Home » Blogs » History Mystery 98: The Case of the Raymond Rail Yard
Image of the train depot at Raymond, CA.
Train depot at Raymond, CA

History Mystery 98: The Case of the Raymond Rail Yard

E Clampus Vitus Grub Gulch Chapter 41-49 is working with the Raymond Museum to determine the actual locations of the structures and facilities in the SP Raymond Branch rail yard in Raymond. We have some photos and some drawings, but we are in need of more information.

Many of the photos we have were taken with fisheye lenses, which distort the location of objects in the photos. For example, we think we have the exact location for Bowen’s Hotel, where Teddy Roosevelt made a speech in May of 1903, on his way to Yosemite. But, we would love a better photo of Bowen’s, and/or the area around it, to be absolutely sure that we have the location correct. Other structures we wish to locate are the Raymond Depot, the large passenger car shed, the water tank, the pump house, and a couple of mystery structures that appear in some photos, but not in others. We have rough locations for all of these structures, but period photos would help.

Photos of other Raymond buildings would also be a huge help to us. In some cases it is possible to extrapolate where rail structures were located in relation to other buildings in town. For example, Dapello’s gas station was nearly across the street from the depot. If we had a photo of Dapello’s from their side of the street, it would show us the depot and (we think) Bowen’s Hotel. Even a photo taken from the General Store looking at the rail yard would be a huge help to us.

Our goal is to locate all the rail related structures, and Bowen’s Hotel, label them, and then make a path that visitors can utilize to walk to the various locations, and to the Teddy Roosevelt in Raymond monument that will be constructed later this year.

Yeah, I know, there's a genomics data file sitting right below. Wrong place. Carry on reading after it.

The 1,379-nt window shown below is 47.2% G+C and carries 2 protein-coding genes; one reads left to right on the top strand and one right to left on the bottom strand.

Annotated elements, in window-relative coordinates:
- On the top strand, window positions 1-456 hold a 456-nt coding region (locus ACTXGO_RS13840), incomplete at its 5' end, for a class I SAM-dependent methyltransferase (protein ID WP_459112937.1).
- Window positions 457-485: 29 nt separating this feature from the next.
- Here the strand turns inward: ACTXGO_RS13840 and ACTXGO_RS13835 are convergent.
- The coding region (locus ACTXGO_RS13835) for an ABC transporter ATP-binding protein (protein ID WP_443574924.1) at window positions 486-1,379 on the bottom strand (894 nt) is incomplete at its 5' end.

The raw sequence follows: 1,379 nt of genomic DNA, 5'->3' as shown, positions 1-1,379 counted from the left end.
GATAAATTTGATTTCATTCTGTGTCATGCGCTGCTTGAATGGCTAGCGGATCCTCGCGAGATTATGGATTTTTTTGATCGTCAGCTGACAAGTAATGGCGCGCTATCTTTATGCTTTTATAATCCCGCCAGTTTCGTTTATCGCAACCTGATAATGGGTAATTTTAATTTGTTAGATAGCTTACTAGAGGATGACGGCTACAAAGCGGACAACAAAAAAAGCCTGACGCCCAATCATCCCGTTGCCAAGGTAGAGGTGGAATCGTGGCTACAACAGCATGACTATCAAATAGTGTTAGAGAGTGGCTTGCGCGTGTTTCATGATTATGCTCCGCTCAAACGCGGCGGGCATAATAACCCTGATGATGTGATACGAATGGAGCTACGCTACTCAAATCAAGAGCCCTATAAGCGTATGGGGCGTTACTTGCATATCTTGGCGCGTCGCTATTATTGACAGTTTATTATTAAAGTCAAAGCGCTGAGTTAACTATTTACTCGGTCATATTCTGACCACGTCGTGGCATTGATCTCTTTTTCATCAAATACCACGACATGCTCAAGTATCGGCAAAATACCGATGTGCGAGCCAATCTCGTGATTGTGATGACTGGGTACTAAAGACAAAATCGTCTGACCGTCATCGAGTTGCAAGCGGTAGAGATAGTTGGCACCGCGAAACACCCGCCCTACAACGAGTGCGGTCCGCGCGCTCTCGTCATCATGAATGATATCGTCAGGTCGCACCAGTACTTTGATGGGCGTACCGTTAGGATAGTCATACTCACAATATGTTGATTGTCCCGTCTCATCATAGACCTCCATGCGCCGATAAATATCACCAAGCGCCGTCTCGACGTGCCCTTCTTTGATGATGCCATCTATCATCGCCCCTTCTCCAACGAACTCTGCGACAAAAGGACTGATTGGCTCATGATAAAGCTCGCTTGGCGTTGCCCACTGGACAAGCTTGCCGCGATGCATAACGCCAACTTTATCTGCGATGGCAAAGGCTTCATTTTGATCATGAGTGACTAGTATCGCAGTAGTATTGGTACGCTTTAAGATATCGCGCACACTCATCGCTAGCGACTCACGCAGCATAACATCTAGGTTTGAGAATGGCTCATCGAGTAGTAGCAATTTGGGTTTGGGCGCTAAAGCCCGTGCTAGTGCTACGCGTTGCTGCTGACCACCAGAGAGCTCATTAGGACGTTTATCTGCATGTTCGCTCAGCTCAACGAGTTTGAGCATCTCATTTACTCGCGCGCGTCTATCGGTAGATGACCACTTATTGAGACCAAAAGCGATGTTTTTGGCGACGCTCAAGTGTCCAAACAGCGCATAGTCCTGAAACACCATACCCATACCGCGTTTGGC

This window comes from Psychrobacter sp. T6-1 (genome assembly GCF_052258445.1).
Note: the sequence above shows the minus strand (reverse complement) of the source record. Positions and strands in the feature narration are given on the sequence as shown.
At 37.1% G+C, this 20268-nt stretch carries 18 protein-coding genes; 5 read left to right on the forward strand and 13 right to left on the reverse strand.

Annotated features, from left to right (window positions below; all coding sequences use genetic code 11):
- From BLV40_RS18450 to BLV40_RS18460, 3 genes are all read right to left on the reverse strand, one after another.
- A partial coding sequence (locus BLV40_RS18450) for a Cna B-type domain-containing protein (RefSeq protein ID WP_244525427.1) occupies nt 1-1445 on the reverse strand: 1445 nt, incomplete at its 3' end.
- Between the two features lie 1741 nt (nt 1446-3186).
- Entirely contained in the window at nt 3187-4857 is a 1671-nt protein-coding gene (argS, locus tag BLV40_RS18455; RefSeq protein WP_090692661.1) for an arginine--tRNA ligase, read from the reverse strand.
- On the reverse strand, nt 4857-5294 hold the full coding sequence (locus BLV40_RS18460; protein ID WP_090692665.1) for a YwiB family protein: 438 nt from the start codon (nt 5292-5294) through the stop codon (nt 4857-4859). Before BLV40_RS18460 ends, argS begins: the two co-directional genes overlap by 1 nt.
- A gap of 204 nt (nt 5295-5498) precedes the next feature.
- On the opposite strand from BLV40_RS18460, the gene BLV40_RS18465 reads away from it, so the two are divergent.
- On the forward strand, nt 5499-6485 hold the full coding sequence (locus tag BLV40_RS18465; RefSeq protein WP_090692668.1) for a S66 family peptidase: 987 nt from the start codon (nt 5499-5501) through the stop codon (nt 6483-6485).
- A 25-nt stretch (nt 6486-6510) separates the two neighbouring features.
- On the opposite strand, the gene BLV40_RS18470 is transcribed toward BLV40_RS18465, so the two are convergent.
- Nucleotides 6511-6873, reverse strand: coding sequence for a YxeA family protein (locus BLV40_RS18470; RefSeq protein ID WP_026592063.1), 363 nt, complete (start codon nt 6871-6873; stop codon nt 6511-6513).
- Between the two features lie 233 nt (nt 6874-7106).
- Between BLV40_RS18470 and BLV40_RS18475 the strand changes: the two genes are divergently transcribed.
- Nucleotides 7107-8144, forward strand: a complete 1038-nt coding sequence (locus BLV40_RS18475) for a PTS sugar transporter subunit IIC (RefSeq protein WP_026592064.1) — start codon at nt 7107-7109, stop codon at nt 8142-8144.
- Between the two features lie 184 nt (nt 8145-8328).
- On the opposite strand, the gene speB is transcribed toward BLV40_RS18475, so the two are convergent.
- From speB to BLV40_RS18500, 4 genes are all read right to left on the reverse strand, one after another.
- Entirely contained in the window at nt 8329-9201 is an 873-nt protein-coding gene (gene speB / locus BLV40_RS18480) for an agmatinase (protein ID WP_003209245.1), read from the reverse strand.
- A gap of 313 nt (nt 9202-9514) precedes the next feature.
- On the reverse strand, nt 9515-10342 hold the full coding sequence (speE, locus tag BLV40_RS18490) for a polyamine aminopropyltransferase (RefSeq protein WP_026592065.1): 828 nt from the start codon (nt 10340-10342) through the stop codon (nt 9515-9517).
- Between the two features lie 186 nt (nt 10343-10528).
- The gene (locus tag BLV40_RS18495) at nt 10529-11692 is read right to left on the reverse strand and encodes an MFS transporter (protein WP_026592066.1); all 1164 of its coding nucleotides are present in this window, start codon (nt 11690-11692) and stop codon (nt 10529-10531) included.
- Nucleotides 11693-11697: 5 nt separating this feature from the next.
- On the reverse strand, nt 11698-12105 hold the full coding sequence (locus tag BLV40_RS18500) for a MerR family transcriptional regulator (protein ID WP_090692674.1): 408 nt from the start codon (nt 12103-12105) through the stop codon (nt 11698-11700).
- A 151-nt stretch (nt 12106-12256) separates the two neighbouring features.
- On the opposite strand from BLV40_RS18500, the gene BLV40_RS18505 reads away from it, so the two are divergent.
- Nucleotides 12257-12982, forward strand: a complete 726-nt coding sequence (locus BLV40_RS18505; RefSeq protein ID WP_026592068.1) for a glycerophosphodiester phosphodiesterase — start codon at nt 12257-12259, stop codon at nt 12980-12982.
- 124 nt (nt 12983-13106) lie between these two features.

Follow-Up to History Mystery #97

We thank all the people who offered comments to help us gain a better understanding of the Chinchilla industry in the Sierra foothills. There were approximately 35 to 40 Chinchilla ranches during the peak period. The earliest local chinchilla ranching was around 1950. It was called the Yosemite Fur Farm of Oakhurst. The first annual Chinchilla show sponsored by the Sierra Chinchilla Fur Producers, was held in Oakhurst on February 26 and 27, 1966. Breeders from as far away as England were on hand to participate.

Sullivan Fur Dressing, which processed most of the pelts produced in the mountain area, and The Chinchilla Journal which published local and industry wide information, were two of the businesses that supported the chinchilla ranching industry. A few of the ranchers were: Herb & Rowena Kratzer, Paul Peters, ‘Devvy’ and Mary Williams, Tony Alves, and Bud Roberts. There were many more that produced quality furs.

For one brief shining moment the mountain area Chinchilla fur ranches produced the largest number of high-quality breeder animals and pelts in the world. A brief claim to fame… The Chinchilla Capital of the World.

Several comments told us the sign is about half-way up road 425B, located at the Tony Alves ranch. The Sierra Star archived editions contain a lot of information on the industry during its run in the mountains. The growing backlash against fur, of any kind, was the beginning of the end of the Chinchilla farms here and abroad.

Andy Brooks
Raymond Museum


One comment

  1. Comments from Facebook Page:

    Doug Dorsey Jr.
    Michele Sartain show ken

    Sparkie Philp
    I can show you were the turn table was ,or you can get my brother Al to show he still lives in Raymond

    Leonard A Brown
    ? The track bed is still evident-

    Don Scheel
    Leonard A Brown keep me posted. I’d like to help (surveying experience) but not till Lori’s better.

    Debra Souza
    My grandfather George Cheuvront was born in Grub Gulch.

    Dany Doudou Saint-Cloud
    not to far from us……

    Ray Long
    The Southern California Railway Museum has a massive collection of Southern Pacific Railway track maps and structures drawings. I wonder?

    Cindy Muehlenbeck
    Penelope Wise bet Nana would know.

Leave a Reply

Sierra News Online

Sierra News Online